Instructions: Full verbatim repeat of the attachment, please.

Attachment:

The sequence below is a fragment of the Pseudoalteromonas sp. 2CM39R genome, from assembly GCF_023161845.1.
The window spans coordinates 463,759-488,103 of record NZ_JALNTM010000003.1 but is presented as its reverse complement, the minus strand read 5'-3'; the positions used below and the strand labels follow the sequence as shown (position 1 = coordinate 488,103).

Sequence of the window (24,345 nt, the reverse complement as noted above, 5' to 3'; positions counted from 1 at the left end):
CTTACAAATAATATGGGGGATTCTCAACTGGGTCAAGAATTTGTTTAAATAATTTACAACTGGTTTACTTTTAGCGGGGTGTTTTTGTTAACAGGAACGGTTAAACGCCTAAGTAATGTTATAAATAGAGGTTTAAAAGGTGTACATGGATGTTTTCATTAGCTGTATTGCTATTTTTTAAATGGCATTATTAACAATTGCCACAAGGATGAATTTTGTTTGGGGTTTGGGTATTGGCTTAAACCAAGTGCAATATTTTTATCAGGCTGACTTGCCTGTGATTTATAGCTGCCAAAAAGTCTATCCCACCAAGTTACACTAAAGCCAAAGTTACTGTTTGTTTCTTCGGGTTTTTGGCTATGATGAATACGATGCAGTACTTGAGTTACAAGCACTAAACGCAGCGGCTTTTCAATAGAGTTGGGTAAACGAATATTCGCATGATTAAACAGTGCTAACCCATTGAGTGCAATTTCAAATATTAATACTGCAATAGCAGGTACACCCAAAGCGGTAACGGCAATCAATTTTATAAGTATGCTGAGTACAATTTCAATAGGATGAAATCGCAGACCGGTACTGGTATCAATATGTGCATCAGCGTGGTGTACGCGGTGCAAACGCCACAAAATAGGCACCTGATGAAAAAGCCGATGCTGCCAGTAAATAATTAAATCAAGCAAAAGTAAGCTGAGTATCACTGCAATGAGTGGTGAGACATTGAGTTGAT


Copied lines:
The sequence below is a fragment of the Pseudoalteromonas sp. 2CM39R genome, from assembly GCF_023161845.1.
The window spans coordinates 463,759-488,103 of record NZ_JALNTM010000003.1 but is presented as its reverse complement, the minus strand read 5'-3'; the positions used below and the strand labels follow the sequence as shown (position 1 = coordinate 488,103).

Sequence of the window (24,345 nt, the reverse complement as noted above, 5' to 3'; positions counted from 1 at the left end):
CTTACAAATAATATGGGGGATTCTCAACTGGGTCAAGAATTTGTTTAAATAATTTACAACTGGTTTACTTTTAGCGGGGTGTTTTTGTTAACAGGAACGGTTAAACGCCTAAGTAATGTTATAAATAGAGGTTTAAAAGGTGTACATGGATGTTTTCATTAGCTGTATTGCTATTTTTTAAATGGCATTATTAACAATTGCCACAAGGATGAATTTTGTTTGGGGTTTGGGTATTGGCTTAAACCAAGTGCAATATTTTTATCAGGCTGACTTGCCTGTGATTTATAGCTGCCAAAAAGTCTATCCCACCAAGTTACACTAAAGCCAAAGTTACTGTTTGTTTCTTCGGGTTTTTGGCTATGATGAATACGATGCAGTACTTGAGTTACAAGCACTAAACGCAGCGGCTTTTCAATAGAGTTGGGTAAACGAATATTCGCATGATTAAACAGTGCTAACCCATTGAGTGCAATTTCAAATATTAATACTGCAATAGCAGGTACACCCAAAGCGGTAACGGCAATCAATTTTATAAGTATGCTGAGTACAATTTCAATAGGATGAAATCGCAGACCGGTACTGGTATCAATATGTGCATCAGCGTGGTGTACGCGGTGCAAACGCCACAAAATAGGCACCTGATGAAAAAGCCGATGCTGCCAGTAAATAATTAAATCAAGCAAAAGTAAGCTGAGTATCACTGCAATGAGTGGTGAGACATTGAGTTGAT